By Jeresia Noris
La Voz Latina
Editor’s Note: This update is provided by Richmond Hill resident Jeresia Noris on the immigration status of her husband, Jose Luis Noris, a Mexican-national who has faced the threat of deportation since September of 2010. In previous updates, Jeresia explains how her husband was first placed under an Order of Supervision. Then, with the help of an attorney, she filed for a hardship waiver, then a motion to reopen her husband’s case. Last year, the US Department of Homeland Security (DHS) instructed its attorneys to review matters pending before immigration courts in search of low-priority cases warranting prosecutorial discretion.
Richmond Hill, Georgia — On March 21, 2012 we packed our bags, kissed our children goodbye, and began the journey to (the US Immigration Court) in Orlando, Fl. I talked the entire way. We never turned the radio on once. I grilled my husband, asking him every question I could think of that the judge or immigration attorney may want to ask him. I prepared him. I prepared myself. But that was really a sham – I had no idea what to expect. I felt as if we were purposely driving to hell.
We did not sleep well that night. We made excuses to each other about the reason being the cleanliness of the hotel room. The stiff bed, the sketchy neighborhood we found ourselves in. But we both knew the truth – we were horrified of what could come.
Our attorney, Stephanie Nodine, of Torres Law Firm in Charleston, S.C. had prepared us as best she could.
We would be asking the prosecutor to consider our case for prosecutorial discretion under the John Morton Memo of June 2011. If he agreed to do so – we could spend the next month or two preparing a packet to make our case for his review. If he said no, my husband’s only valid option would be to accept a voluntary deportation requiring him to depart in 4 months time.
This was the most important day of our lives as husband and wife.
MARK 10:9 Therefore what God has put together, let no man put asunder.
We entered the courthouse full of nerves and with prayers on our lips. We held hands. We told each other it would be ok. We practiced our expected questions from the judge and prosecutor. We did everything we knew we could do to make sure we were ready for what was to come.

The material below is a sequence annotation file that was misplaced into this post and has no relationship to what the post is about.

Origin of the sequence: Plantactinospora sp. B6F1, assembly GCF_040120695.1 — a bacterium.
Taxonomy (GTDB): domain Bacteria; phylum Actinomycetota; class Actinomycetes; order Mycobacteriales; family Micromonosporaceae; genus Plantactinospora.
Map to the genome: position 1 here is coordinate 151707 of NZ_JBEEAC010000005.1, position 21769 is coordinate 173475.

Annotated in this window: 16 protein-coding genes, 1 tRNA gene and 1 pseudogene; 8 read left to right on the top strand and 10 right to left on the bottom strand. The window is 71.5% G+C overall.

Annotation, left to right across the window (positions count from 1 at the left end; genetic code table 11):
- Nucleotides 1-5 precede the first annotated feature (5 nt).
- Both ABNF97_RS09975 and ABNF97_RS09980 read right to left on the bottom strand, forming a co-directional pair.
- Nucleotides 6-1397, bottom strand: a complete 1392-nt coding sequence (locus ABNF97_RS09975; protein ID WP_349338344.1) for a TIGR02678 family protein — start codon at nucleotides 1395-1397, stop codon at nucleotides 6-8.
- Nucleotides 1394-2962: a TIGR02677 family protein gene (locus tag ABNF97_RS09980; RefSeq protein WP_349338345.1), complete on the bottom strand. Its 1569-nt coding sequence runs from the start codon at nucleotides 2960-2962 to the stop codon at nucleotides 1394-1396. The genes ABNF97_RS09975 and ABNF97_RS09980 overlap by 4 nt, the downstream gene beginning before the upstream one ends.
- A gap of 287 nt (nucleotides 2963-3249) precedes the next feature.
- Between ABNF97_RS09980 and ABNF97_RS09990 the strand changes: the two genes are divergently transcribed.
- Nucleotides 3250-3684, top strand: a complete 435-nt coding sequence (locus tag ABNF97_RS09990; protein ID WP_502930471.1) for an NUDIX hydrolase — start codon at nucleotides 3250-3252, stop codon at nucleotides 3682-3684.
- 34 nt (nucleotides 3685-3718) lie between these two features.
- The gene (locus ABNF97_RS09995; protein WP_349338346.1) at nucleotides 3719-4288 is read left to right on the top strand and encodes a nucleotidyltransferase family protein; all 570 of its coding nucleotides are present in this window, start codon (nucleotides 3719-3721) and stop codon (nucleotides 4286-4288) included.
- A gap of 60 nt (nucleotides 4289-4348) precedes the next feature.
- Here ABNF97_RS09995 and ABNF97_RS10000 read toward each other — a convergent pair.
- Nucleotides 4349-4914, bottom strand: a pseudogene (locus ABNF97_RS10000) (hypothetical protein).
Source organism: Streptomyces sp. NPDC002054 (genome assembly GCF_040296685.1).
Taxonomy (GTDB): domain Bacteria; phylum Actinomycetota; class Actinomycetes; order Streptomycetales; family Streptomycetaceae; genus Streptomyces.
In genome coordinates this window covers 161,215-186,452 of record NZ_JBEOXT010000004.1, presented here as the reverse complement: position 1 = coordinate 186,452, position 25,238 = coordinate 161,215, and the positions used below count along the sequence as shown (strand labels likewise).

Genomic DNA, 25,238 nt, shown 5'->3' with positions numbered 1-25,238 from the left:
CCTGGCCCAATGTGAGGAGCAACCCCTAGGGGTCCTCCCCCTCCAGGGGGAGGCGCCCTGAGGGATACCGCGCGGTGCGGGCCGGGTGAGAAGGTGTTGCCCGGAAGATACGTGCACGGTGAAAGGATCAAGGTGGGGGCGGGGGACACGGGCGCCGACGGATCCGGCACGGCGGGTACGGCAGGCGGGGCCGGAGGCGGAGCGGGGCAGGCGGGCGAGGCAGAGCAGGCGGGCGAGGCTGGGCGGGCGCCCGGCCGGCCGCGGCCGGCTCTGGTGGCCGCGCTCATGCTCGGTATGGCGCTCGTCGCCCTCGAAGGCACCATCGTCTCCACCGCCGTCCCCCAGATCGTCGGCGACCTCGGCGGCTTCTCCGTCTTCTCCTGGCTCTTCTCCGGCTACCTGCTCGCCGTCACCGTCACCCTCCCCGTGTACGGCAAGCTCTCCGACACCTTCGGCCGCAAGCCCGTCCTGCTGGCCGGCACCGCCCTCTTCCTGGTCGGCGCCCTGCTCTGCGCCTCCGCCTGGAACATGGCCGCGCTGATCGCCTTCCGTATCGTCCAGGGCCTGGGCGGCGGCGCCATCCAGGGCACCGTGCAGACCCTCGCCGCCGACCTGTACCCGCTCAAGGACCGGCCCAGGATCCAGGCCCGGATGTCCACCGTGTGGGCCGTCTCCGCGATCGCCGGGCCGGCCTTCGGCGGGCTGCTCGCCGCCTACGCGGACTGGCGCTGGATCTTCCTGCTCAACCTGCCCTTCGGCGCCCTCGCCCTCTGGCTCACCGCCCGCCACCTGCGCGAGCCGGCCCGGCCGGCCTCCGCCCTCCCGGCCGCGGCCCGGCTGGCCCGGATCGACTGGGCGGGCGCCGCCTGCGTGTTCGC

Finally, my husband’s case was called. The judge went over his notice to appear which outlines the charges against you – namely entering the United States in 2001 without inspection. Our attorney said that we “admitted” to these charges.
The judge asked “does he have a form of relief”? I, su esposa, am his form of relief. As the spouse of an American citizen there are papers we can file in an attempt to adjust his status. That qualifies as a possible form of relief.
My lawyer responded that indeed he did – “your honor, Mr. Noris has an American citizen wife and children. She has recently filed an I-130 Petition for Alien Relative on his behalf”. In fact, I had just filed the form the Friday before.
My lawyer then informed the judge that we wished to request a review of our case for prosecutorial discretion. The judge asked the prosecutor if he were agreeable to this. The prosecutor replied that he was, and that he would first like to see proof of my filing.
I almost jumped from my seat giant folder-o-immigration papers in my hands. But steadied myself as I am simply a watcher in the courtroom. This is out of my hands now – I have worked so hard – my friends and family have worked so hard – strangers have worked so hard to save us – but now, it is out of my hands.
I must sit on my hands and remain calm.
My attorney reminded the court that we could expect to receive a notice from USCIS within the next 30 days indicating receipt of the filing. The judge then did the most amazing thing I have ever seen in my life. He placed his head in his hands, looked over at the prosecutor as if perhaps annoyed, and said – “if you are considering prosecutorial discretion which will grant administrative closure, and the wife indicates she has filed the I-130, can we just go ahead and close the case today…”
Finish reading Viva La Familia!